* Leica - Photographic Solutions Sensor Swabs™ and Eclipse™
    * Nikon - A commercial grade lens tissue wrapped around a chopstick style piece of wood with medical grade methanol. Several forums have posts where readers have been to Nikon Service outside the USA and reported seeing the technicians using Sensors Swabs and Eclipse.
    * Olympus - A Kimwipe held by tweezers and Olympus Proprietary Solution (dries quickly without streaks and is bio-degradable).
    * Pentax - A special lint free cloth (provided from Japan) folded into a small square and held with a pair of tweezers as a swab moistened with a freon derivative.
    * Sigma - Uses a special vacuum cleaner that was provided by Japan.
    * Sony - Uses Sensor Swabs™ and Eclipse™ by Photographic Solutions.

    Trev
  • I didn't completely read through all the responses, but I noticed in your listed procedure you went from left to right then right to left. NO!!! Always go the same direction from side to side. If you switch directions you can drag debris back onto the sensor and redeposit it. I've had very good luck with sensor cleaning in this manner, on some very dirty cameras too!

    Good luck!
  • HI,

    I have cleaned the sensor on my D300 multiple times without a hitch. But I have never used or needed to use a wet swab. I have used the Artic Butterfly by Visible Dust which is a dry brush that electrostaticly charges by whirling. One slow swipe and the dust is gone. Never failed me. I would definitely try this before using anything wet on your sensor.
    Richard
  • mvheystmvheyst Member
    edited November 2011
    Trev, MCAldridge & Richard (dalbyimages).

    Thanks for your responses and sharing your experience with me.

    I am curious which material caused the "dust" or "spots" on my sensor. Is it just dust, or is it "sticky stuff" like pollen? If it is just "dust", I assume an "Artic Butterfly" Brush will wipe the dust away. There will then be no need to use any liquid on the censor. I assume it will be the same as wiping loose dust of filter of a camera.

    From the response of Richard, it doesn't appears if he has problems with "sticky stuff", like pollen. Will the Artic Butterfly remove pollen as well?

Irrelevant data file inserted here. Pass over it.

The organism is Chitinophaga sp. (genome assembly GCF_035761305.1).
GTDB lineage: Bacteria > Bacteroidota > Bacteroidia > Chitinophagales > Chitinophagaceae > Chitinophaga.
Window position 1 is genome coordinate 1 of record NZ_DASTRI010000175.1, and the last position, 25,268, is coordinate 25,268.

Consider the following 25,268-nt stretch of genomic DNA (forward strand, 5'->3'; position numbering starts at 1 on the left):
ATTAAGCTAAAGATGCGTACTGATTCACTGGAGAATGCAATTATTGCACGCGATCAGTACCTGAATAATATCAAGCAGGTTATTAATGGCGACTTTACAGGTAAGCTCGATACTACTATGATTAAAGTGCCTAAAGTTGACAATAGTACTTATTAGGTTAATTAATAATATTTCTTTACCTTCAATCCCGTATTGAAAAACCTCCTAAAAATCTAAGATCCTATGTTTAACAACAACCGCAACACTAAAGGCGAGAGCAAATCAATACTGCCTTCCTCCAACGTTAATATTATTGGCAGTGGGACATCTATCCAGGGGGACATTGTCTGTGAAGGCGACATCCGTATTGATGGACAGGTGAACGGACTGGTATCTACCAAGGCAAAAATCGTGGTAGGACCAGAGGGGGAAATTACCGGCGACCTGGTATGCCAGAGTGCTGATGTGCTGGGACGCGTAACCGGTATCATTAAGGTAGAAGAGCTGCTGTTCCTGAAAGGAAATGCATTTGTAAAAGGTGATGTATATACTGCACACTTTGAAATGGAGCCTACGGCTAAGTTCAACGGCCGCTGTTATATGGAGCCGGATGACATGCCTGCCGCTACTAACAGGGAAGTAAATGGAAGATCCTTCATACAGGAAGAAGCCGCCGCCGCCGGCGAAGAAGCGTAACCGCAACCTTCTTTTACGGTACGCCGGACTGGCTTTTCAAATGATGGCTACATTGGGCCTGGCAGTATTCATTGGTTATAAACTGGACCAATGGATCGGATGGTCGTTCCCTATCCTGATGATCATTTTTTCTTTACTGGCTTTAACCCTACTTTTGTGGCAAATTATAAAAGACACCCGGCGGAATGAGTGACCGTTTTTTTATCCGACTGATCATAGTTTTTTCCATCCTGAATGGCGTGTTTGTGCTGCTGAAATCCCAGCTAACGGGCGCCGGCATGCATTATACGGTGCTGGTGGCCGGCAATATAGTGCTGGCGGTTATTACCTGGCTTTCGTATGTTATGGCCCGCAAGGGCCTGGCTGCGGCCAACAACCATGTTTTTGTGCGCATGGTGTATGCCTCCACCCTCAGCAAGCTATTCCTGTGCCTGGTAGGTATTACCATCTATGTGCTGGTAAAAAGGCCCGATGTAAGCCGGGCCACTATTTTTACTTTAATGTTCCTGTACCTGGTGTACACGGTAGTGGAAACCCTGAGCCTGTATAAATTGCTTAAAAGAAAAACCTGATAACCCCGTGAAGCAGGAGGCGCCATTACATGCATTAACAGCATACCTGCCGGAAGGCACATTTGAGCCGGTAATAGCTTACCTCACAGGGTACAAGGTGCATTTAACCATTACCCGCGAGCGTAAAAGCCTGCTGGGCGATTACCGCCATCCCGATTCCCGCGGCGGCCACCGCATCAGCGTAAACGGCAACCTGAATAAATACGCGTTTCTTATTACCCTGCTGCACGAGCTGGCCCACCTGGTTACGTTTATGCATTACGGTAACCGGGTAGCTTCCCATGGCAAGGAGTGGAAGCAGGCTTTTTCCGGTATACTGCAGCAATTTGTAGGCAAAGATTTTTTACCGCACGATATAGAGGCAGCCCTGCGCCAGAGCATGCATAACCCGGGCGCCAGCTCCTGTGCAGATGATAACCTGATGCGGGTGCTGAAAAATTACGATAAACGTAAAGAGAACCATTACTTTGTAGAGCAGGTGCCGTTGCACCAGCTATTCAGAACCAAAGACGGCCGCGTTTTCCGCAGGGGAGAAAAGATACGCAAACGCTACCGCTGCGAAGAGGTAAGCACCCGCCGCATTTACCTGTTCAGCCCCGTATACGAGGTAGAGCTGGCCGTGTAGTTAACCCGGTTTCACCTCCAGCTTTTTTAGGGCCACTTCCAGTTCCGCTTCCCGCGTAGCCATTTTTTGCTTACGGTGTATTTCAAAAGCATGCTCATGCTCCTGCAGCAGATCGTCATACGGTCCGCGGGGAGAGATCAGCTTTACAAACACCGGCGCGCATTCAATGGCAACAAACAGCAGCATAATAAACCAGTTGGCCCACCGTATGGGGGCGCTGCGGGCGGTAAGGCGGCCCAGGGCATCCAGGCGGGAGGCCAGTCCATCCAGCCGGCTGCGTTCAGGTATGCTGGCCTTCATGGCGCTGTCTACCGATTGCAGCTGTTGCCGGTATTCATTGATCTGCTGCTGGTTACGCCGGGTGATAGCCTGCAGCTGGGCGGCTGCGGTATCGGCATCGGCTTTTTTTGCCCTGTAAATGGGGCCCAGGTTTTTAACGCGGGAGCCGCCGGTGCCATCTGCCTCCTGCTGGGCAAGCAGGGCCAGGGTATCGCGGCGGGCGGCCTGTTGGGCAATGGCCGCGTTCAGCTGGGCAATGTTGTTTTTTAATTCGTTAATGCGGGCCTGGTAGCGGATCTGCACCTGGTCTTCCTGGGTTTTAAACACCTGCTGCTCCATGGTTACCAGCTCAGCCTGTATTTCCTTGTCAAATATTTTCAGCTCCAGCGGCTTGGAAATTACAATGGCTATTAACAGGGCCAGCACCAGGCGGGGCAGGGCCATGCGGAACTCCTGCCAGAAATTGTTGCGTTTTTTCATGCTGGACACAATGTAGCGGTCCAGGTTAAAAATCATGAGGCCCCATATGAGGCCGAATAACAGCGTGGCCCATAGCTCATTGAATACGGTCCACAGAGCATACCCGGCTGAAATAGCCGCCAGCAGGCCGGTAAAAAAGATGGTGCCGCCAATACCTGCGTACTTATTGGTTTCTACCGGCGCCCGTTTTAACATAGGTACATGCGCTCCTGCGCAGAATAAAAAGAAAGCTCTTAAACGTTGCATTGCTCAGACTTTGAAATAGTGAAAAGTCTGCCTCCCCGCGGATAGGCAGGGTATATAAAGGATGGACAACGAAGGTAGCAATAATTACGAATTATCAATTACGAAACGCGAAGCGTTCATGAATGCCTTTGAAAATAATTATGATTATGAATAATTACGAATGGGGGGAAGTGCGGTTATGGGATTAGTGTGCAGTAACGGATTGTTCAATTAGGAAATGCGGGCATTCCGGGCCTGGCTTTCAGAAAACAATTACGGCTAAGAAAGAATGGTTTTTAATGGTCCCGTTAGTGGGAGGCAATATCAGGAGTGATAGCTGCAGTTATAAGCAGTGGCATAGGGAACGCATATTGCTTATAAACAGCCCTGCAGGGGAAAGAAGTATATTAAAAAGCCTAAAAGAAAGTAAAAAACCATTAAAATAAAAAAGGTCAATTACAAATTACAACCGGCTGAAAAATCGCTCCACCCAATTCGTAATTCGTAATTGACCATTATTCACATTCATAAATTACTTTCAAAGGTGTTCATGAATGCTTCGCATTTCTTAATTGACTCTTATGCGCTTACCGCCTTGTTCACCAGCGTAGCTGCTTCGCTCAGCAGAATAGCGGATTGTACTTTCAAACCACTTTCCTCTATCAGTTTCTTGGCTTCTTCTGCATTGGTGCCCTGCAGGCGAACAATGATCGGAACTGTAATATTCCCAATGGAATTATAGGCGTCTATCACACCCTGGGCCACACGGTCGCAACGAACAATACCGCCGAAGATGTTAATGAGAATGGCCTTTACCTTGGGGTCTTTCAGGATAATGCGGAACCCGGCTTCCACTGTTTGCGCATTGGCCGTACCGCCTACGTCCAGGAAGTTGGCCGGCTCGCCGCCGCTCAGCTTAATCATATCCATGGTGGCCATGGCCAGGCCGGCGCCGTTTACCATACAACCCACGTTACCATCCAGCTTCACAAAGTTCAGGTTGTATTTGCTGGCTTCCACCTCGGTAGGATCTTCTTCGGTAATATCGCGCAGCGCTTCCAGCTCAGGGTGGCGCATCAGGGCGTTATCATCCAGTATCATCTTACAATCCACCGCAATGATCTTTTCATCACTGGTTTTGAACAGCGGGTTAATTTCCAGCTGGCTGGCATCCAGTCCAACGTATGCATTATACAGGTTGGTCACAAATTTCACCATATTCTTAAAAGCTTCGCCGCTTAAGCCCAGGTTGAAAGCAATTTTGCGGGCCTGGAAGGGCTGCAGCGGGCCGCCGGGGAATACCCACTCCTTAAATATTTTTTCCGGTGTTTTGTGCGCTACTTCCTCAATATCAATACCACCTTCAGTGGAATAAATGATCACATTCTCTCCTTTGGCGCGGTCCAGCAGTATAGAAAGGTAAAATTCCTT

===

    MCAldridge, thanks for informing me you don't swipe the censor both ways. I followed the instructions of eclipse, and they tell you to swipe in both directions. On the video below the photograph, you will note they swipe in 2 directions. I followed the instructions of the manufacturer.

    ===

    Trev, thanks for giving info on the "Manufacturer's In House Cleaning Methods". They will use the cheapest possible method to clean sensors in workshops, resulting in acceptable results.

    ******
    When I clean a lens filter, I do one of the following:

    a) Wipe the filter with the brush at the back of a LensPen to remove any loose dust. If wiping the dust give acceptable results, I stop here.

    b) If there is fingerprints, salt from shooting near the ocean, or any other rubbish on the filter I brush off access dirt, and wipe the filter with a Moist Wipe made for Spectacle lenses. It works like a dream. If there are any small streaks, I remove them with a lenspen. I can look at the filter under a strong spotlight to find any remaining problems.

    But, there is often small dust spots on the lens after it was cleaned (using liquid), and you need to brush it away. Therefore I assume there may also be dust spots on a sensor after it was cleaned using eclipse.
  • mvheystmvheyst Member
    edited November 2011
    Due to the problem I experienced, I take my cameras to Nikon for lens cleaning, but I keen on learning from your experiences. It shouldn't be a problem to clean my camera's sensors.

    When I am on a trip, and there is no camera repair shop nearby, I should be able to clean the sensor myself.

    Should I rather buy an Artic Butterfy, or should I rather keep trying with the Eclipse?


    More Info on Artic Butterfly:


    Herewith another video on using eclipse:




  • Neil vNNeil vN Administrator
    sasko1 said: those spots looks like a dust particals, not spots on sensor.
    What would the difference be ?
  • Neil vN said: sasko1 said: those spots looks like a dust particals, not spots on sensor.
    What would the difference be ?

    Did not see your question Neil. Sorry.

    I am bit clumsy with my english. :) What I meant to say was that those spots does not look like wet/oil spots which are stuck on sensor but like dust particals which can be blown away with dust blower. But i think mvheyst got it right. :)
  • You are all brave. I have bad luck so I won't touch mine. It get's done when it goes in for CPS service or I take it to a local camera repair store a few times a year.